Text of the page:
Timing Snafus Slow SuperTour Results, But Officials Say Accuracy Uncompromised

Nathaniel HerzNovember 26, 2010
Two of the photo beams used to record times in Thursday's races in West Yellowstone.

Thursday’s weather in West Yellowstone was a big improvement from earlier this week, but race timers still found themselves in a perfect storm during the season opening SuperTour races.

Coaches and athletes were in the dark all afternoon Thursday, when results from the double sprint qualifier were delayed for hours due to timing snafus. Two different finish lines, a skeleton crew of volunteers due to the holiday, a tight racing schedule, and an overambitious timer all were ingredients in a recipe for problems, if not disaster.

Ultimately, according to Technical Delegate Al Pokorny, “it worked.” And results did come through, thanks to a volunteer who diligently recorded finishers with a hand plunger with impressive accuracy. But race timer Ernie Page still said that he could “write a book” on what he would do differently.

“Today was not my best day,” he said.

The problems on Thursday started with the cold. With highs in the single digits, race organizers wanted no more than an hour separating the start of the classic and freestyle qualifiers.

“We talked about actually extending it out ten more minutes,” Pokorny said. “It was really an athlete safety issue…we felt that having them out any longer than an hour would not be in their best interest.”

When organizers originally made their plans, there were some 180 athletes signed up for the two races—making for roughly 45 minutes of racing. That left a 15-minute window for Page and volunteers to move equipment between separate finish lines for the classic and skate courses.

“That obviously would have been more than enough time,” Pokorny said.

But at the last minute, another batch of entries came in, cutting the time between races down to some six minutes. For many timers, that margin would be a deal-breaker. But Page said that he relishes a challenge.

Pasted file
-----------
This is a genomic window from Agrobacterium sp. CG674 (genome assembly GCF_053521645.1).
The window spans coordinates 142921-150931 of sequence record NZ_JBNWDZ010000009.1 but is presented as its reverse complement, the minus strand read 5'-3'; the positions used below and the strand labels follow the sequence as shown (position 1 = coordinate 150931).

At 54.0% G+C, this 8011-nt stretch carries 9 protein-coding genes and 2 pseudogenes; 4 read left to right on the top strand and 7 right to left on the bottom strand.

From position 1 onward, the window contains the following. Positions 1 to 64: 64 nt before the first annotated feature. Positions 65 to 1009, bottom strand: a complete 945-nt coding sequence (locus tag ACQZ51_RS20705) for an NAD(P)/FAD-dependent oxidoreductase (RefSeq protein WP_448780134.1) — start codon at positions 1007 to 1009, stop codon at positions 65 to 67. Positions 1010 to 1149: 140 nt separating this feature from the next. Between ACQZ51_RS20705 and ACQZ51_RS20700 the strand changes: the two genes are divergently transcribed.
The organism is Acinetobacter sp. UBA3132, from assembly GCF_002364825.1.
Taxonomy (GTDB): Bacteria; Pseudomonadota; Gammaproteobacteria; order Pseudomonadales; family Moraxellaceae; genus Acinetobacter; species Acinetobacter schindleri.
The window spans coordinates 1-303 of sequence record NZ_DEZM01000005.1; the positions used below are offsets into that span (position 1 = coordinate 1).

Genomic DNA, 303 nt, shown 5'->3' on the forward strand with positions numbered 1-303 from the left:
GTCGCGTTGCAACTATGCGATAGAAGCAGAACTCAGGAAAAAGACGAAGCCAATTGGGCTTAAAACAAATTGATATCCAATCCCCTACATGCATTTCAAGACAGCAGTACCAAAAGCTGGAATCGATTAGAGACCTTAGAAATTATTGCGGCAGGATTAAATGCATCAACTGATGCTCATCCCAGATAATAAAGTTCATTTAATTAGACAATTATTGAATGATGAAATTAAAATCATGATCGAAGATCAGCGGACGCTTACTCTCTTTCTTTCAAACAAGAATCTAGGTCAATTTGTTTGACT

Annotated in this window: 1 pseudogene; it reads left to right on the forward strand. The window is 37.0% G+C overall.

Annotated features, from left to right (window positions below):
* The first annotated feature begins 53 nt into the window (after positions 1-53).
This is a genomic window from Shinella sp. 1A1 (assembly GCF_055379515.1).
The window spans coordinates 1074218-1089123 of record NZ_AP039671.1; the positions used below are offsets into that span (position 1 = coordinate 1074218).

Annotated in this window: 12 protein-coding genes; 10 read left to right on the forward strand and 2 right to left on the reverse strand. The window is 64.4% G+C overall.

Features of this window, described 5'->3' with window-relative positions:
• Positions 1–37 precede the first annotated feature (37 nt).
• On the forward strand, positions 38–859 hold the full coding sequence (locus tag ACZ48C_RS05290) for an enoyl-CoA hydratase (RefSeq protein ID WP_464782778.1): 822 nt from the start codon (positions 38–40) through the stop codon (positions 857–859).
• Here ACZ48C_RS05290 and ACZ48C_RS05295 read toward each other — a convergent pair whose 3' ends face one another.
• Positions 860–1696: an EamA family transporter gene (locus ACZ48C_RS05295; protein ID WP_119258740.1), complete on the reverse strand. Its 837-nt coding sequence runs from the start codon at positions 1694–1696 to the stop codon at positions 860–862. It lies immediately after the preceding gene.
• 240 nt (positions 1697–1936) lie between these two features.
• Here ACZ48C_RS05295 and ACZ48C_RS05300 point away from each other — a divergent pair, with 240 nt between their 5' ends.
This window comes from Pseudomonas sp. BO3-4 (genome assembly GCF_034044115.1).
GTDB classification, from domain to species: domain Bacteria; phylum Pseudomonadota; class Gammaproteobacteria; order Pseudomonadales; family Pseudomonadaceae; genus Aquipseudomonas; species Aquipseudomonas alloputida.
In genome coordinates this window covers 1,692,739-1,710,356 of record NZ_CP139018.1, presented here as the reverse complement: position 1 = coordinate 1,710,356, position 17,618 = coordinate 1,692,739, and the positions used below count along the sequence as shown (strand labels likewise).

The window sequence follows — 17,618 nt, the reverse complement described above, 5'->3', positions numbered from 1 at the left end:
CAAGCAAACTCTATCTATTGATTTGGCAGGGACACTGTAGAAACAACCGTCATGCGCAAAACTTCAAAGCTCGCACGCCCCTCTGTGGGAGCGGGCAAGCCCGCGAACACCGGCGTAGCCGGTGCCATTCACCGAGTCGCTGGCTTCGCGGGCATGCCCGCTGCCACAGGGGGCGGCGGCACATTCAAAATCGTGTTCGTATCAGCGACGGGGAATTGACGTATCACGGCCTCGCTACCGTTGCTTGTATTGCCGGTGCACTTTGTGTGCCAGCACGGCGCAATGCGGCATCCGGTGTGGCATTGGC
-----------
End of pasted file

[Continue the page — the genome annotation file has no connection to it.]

“They weren’t pressuring me to do it faster…It was my optimism that was the problem,” he said. “The six minutes was tantalizing—we almost made it.”

As the last female finishers trickled across the line in the classic sprint, Page had already begun digging holes in the snow at the end of the skate course, to set up a pair of photo beams that automatically record finishers. A few minutes later, volunteers began moving the timing equipment.

When the first men’s starter, CXC’s Garrott Kuzzy, flew past on his way into the final 500-meter finishing loop, things got frantic. Officials were overheard shouting expletives, and one volunteer even cried, “where’s the finish line?!”

As the first six men crossed, Page’s photo beams were not quite in place. But he had backup in the form of Jeff Fereday and Mark Pastore: two volunteers with hand plungers, who recorded each athlete’s finish time with the press of a button.

In the end, organizers used Pastore’s times, since his plunges were never more than a tenth of a second off when cross-referenced with the times that did get recorded by the photo beam, Page said. Both Pastore and Fereday, Page added, were “close to perfect.”

The man with the closest finish among the top six starters was the University of Alaska-Fairbanks’s David Norris, who was ninth, .12 seconds behind Central Cross-Country’s Brian Gregg. The winner, Drew Goldsack, the third man to cross the line, was nearly seven seconds ahead of second place, Alaska Pacific University’s Lars Flora.

““I’m confident in the hand plunges,” Page said, though he added that he’s “gratified as hell that there wasn’t a really close finish for first, second, third.”

Page engineers his own timing systems, and he said that he designs them “to work on a bad day”—which is clearly what happened Thursday.

If he times the races next year, Page said he would bring another set of photo beams—and a Leatherman, which he could have used Thursday to loosen a screw that wouldn’t budge.

But according to Pokorny, the technical delegate, the systems still did their job in the end.

“It was probably not ideal, but it wasn’t a disaster, either,” he said. “That’s why you have backup.”

Nathaniel Herz

Nat Herz is an Alaska-based journalist who moonlights for FasterSkier as an occasional reporter and podcast host. He was FasterSkier's full-time reporter in 2010 and 2011.

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